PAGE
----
- The U.K. National Institute for Health and Care Excellence (NICE) on Tuesday published guidance recommending use of iRhythm's Zio XT as an option for people with suspected cardiac arrhythmias who could benefit from electrocardiogram monitoring for longer than 24 hours.
- The San Francisco-based digital health company holds the distinction of having the first product to pass through a NICE digital health technology pilot program.
- iRhythm hopes the recommendation will accelerate uptake in the U.K. Meanwhile, in the U.S., the company is still waiting on CMS to finalize the 2021 Physician Fee Schedule, which in its draft form included new, permanent codes for long-term EKG monitoring and recording, and could make it easier for Zio to be reimbursed by Medicare.
iRhythm has capitalized on the increased demand for remote patient monitoring technologies during the COVID-19 pandemic. Its third quarter revenue of nearly $72 million represented an approximately 32% year-over-year increase, and a 41% jump sequentially after the second quarter.
The company was in the spotlight at the American Heart Association's annual scientific meeting in November, presenting 3-year data suggesting use of Zio can increase detection of atrial fibrillation and reduce cardiac events. Expanding into asymptomatic individuals is key to iRhythm's future growth, which some Wall Street analysts see as plausible but not imminently supported by payers.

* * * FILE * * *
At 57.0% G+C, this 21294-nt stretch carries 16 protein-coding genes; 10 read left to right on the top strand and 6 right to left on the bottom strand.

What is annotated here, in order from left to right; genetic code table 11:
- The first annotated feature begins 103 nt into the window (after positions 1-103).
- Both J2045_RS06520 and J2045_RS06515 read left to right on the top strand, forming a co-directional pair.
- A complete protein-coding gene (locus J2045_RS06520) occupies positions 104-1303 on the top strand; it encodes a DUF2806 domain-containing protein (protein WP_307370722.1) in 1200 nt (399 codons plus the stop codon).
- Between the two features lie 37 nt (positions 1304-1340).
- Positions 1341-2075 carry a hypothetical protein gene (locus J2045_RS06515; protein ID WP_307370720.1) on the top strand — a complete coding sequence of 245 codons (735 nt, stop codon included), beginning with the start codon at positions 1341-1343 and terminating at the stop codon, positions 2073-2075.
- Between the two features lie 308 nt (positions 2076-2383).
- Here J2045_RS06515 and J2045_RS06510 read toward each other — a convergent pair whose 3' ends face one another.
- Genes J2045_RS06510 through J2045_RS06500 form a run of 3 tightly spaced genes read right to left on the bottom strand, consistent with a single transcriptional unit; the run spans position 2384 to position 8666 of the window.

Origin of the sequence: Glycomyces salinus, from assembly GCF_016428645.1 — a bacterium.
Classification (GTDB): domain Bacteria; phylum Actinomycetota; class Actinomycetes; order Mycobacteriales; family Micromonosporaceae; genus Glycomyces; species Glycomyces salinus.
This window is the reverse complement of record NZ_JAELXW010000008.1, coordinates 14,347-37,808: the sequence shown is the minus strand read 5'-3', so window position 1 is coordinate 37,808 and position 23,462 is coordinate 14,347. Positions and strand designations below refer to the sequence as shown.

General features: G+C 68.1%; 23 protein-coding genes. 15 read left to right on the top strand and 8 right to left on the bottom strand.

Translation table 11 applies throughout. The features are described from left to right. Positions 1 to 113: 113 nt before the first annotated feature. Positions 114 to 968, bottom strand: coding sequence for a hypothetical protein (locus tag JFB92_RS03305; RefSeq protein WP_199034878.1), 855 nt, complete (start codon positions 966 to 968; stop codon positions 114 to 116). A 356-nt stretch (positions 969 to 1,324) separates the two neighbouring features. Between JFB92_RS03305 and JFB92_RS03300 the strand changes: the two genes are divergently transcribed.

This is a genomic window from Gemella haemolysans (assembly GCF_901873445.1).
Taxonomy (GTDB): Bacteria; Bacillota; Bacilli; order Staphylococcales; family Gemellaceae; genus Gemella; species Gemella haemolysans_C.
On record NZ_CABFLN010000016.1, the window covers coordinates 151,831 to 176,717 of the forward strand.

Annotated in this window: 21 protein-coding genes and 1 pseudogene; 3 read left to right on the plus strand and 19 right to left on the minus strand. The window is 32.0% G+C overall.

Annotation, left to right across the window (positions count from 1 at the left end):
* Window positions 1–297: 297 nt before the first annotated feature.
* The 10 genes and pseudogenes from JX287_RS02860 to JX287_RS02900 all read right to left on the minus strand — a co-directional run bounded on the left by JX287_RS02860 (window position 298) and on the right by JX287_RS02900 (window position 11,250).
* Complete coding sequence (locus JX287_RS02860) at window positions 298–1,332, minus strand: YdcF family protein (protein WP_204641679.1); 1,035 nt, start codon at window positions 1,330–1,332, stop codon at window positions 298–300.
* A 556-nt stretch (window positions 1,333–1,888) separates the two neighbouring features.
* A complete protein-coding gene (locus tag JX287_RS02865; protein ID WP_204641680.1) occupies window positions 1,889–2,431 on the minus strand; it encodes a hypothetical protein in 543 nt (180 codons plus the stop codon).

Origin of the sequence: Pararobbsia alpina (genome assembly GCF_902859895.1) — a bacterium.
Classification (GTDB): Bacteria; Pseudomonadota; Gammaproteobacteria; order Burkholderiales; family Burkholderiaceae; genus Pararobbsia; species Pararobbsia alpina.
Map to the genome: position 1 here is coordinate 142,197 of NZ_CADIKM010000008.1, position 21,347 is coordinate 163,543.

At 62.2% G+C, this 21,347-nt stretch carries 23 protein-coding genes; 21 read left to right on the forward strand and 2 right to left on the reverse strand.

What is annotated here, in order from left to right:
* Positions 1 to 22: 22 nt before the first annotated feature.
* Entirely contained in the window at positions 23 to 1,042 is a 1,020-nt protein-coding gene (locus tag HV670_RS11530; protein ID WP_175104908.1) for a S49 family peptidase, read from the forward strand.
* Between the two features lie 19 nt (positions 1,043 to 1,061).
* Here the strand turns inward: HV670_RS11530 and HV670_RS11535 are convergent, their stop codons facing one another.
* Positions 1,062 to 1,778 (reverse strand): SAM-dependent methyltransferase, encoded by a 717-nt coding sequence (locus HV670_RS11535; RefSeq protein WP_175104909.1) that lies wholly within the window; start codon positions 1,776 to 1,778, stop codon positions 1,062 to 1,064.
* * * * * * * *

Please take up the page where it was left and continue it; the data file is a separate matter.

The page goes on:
For now, iRhythm appears to be making meaningful inroads with key national decision-makers. The NICE guidance covers individuals with suspected arrhythmias but could boost familiarity with the device.
NICE reviews and subsequent guidances on new medical devices and diagnostics have the potential to increase uptake of those technologies by the National Health Service. In summarizing its support for Zio XT, NICE wrote that people prefer the iRhythm system to a 24-hour Holter monitor and that it's superior in increasing patient wear time and cardiac arrhythmia diagnosis. NICE said that since the iRhythm system can be worn for up to 14 days, it's suitable for people with arrhythmia symptoms occurring over a day apart.
NICE has published just six medical technology guidances this year, as listed in its database. Among them are Axonics' sacral neuromodulation system for treating refractory overactive bladder and a Boston Scientific treatment targeting lower urinary tract symptoms secondary to benign prostatic hyperplasia (BPH). Teleflex's UroLift device to treat lower urinary tract symptoms of BPH is under consultation through Dec. 9 with guidance slated to be published March 10, 2021.
iRhythm got another boost in the U.K. in September when it received funding via an Artificial Intelligence in Health and Care Award, an opportunity run in conjunction with NHS. The company said it would use the money to trial the Zio service at sites across the U.K. over a three-year span, the clinical and economic outcomes of which will also play into NHS's future decisions on adopting Zio.
Also imminent is a final rule from CMS that could make permanent the codes used to obtain reimbursement for Zio. When the codes were proposed in August, iRhythm's stock rose 33%.
Analysts at Cowen wrote in a recent note they expect the final version from CMS will have a similar rate to that in the proposed rule. "While CMS could have received better pricing data since the draft rule, we believe it's more likely the rate remains where it is until next year’s rule."